interventions activities, involving innovative media campaigns, local media,
community participation, co-operation with local and national sectors and
policy making. They all carefully planned. Their intervention activities
and process are based on sound theoretical frameworks (such as community
organization, social learning theory, social marketing, ecological health
promotion model). They all use independent cross-sectional randomized sample
of the community to compare the net change of the targeted risk factors.
And also compare the trend of the risk factors and CVD morbidity and mortality
rates in the intervention communities and reference communities. They usually
show a modest effect on the target risk factors or disease rates depending
on the intensity of the intervention in each project2, 22. The
representatives of those major projects included several very famous first
and second generation community-based heart health intervention projects
both in the Europe and in the USA: the North Karelia Project (Finland),
the Stanford Three-Community Study (USA), Stanford Five-City Project (USA),
Minnesota Heart Health Program (USA), the Swiss National Research Programme,
the German Cardiovascular Prevention Study, and the Kilkenny Health Project
(Ireland). Among them, North Karelia Project is the most successful one,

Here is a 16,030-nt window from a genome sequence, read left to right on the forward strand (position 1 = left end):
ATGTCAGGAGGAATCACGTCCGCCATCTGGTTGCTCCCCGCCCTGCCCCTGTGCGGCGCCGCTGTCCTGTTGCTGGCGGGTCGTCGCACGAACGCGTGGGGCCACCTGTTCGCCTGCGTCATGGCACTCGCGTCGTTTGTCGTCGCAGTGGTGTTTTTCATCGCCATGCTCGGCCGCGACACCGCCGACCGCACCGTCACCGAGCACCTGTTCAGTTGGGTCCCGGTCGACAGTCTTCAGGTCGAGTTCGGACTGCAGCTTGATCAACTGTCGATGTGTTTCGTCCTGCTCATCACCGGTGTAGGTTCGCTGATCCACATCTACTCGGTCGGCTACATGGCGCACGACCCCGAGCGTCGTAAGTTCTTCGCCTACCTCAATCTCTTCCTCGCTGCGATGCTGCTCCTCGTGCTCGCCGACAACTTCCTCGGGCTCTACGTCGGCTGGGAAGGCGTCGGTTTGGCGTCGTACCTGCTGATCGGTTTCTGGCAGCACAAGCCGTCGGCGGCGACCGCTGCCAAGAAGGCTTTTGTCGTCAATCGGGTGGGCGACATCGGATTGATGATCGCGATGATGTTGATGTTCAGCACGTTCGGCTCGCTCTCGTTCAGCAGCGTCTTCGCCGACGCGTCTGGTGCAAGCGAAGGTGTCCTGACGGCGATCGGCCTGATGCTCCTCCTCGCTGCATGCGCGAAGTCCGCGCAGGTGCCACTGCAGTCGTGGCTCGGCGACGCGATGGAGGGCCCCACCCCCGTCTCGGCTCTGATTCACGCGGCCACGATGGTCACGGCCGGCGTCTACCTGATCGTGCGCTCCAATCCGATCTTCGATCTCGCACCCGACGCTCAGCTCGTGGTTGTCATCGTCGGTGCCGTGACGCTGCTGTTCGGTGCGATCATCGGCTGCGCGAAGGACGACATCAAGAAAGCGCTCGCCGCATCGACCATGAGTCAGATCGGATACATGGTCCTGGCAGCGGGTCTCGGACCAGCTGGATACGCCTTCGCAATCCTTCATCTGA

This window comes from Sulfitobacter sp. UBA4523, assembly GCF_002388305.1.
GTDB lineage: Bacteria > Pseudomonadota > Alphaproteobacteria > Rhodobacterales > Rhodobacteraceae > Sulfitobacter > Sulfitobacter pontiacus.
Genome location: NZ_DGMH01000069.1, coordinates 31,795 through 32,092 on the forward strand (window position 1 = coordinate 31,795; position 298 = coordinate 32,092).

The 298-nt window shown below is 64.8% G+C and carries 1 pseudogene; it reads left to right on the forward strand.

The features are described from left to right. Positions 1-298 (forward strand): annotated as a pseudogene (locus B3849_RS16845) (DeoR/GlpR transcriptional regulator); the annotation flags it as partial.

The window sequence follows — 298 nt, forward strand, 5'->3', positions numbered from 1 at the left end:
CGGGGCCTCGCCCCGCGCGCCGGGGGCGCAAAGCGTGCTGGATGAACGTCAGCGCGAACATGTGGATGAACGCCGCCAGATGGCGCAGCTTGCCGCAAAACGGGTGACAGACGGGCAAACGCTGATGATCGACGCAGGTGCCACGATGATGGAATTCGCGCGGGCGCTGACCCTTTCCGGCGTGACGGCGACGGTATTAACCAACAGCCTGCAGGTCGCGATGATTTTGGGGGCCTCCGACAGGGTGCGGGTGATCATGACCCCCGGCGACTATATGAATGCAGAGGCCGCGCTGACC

which first conducted as demonstration programme, after the original project
period, their experience has actively been applied for national action2,3.
And as the first major community-based project for CVD prevention, North
Karelia project was soon followed by several other project of the same kind
both on national level and global level. For example, it led to demonstration
projects of WHO-related programmes: Comprehensive Cardiovascular Community
Control Program (CCCCP)(by WHO/the WHO Regional Office for Europe(EURO))
CINDI (by EURO), CARMEN (by the WHO Regional Office for the Americas(AMRO)),
and Interhealth (WHO headquarter). In conjunction with the WHO Interhealth
Programme, which was started in 1986, many developing countries have been
involved in the similar activities of community-based CVD prevention and
control2. Of course, those projects use population approach or
high-risk approach and population approach in combination.
(2) According to how many risk factors targets, the programs can be classified
as Single Cardiovascular Risk-Management versus Comprehensive Cardiovascular
CVD prevention too frequently focuses on single risk factors rather than
on comprehensive cardiovascular risk23. There were many prevention programs
only addressed one risk factors of CVD to test the effect of the targeted
risk factor change or its impact on CVD incidence, morbidity or mortality,
such as high blood pressure control, cholesterol concentration reduction,
changes in nutrition, community-based smoking cessation23-27.
Although single cardiovascular risk-management approach can be effective,
many intervention studies demonstrated that for CVD prevention activities
to achieve the greatest benefits, a paradigm shift is required from the
treatment of risk factors in isolation to a comprehensive cardiovascular
risk-management approach28. Why we should focus on integrated
multifactorial approach in community primary prevention for CVD is also
because two or more cardiovascular risk factors clustering in one person
is very common in the real life, and the clustering of risk factors may
act synergistically increasing the risk more than any one single factor